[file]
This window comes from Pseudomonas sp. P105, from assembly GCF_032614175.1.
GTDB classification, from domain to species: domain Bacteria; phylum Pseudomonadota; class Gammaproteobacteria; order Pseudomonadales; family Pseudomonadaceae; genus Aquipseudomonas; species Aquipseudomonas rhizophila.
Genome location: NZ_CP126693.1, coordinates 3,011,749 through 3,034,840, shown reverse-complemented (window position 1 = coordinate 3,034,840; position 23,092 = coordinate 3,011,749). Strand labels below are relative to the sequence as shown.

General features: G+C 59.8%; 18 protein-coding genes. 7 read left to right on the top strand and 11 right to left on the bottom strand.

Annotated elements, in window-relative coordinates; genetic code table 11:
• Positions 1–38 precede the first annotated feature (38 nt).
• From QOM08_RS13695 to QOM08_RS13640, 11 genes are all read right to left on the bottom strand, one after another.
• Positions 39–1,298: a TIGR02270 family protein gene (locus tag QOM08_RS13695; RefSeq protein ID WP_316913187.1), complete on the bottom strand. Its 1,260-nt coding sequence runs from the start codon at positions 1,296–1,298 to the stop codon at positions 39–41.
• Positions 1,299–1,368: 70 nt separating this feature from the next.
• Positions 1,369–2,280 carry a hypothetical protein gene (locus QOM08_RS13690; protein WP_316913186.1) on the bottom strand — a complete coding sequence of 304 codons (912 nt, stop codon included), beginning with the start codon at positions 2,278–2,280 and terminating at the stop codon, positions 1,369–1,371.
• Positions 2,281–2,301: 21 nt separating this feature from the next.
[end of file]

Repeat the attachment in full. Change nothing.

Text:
This window comes from Pseudomonas sp. P105, from assembly GCF_032614175.1.
GTDB classification, from domain to species: domain Bacteria; phylum Pseudomonadota; class Gammaproteobacteria; order Pseudomonadales; family Pseudomonadaceae; genus Aquipseudomonas; species Aquipseudomonas rhizophila.
Genome location: NZ_CP126693.1, coordinates 3,011,749 through 3,034,840, shown reverse-complemented (window position 1 = coordinate 3,034,840; position 23,092 = coordinate 3,011,749). Strand labels below are relative to the sequence as shown.

General features: G+C 59.8%; 18 protein-coding genes. 7 read left to right on the top strand and 11 right to left on the bottom strand.

Annotated elements, in window-relative coordinates; genetic code table 11:
• Positions 1–38 precede the first annotated feature (38 nt).
• From QOM08_RS13695 to QOM08_RS13640, 11 genes are all read right to left on the bottom strand, one after another.
• Positions 39–1,298: a TIGR02270 family protein gene (locus tag QOM08_RS13695; RefSeq protein ID WP_316913187.1), complete on the bottom strand. Its 1,260-nt coding sequence runs from the start codon at positions 1,296–1,298 to the stop codon at positions 39–41.
• Positions 1,299–1,368: 70 nt separating this feature from the next.
• Positions 1,369–2,280 carry a hypothetical protein gene (locus QOM08_RS13690; protein WP_316913186.1) on the bottom strand — a complete coding sequence of 304 codons (912 nt, stop codon included), beginning with the start codon at positions 2,278–2,280 and terminating at the stop codon, positions 1,369–1,371.
• Positions 2,281–2,301: 21 nt separating this feature from the next.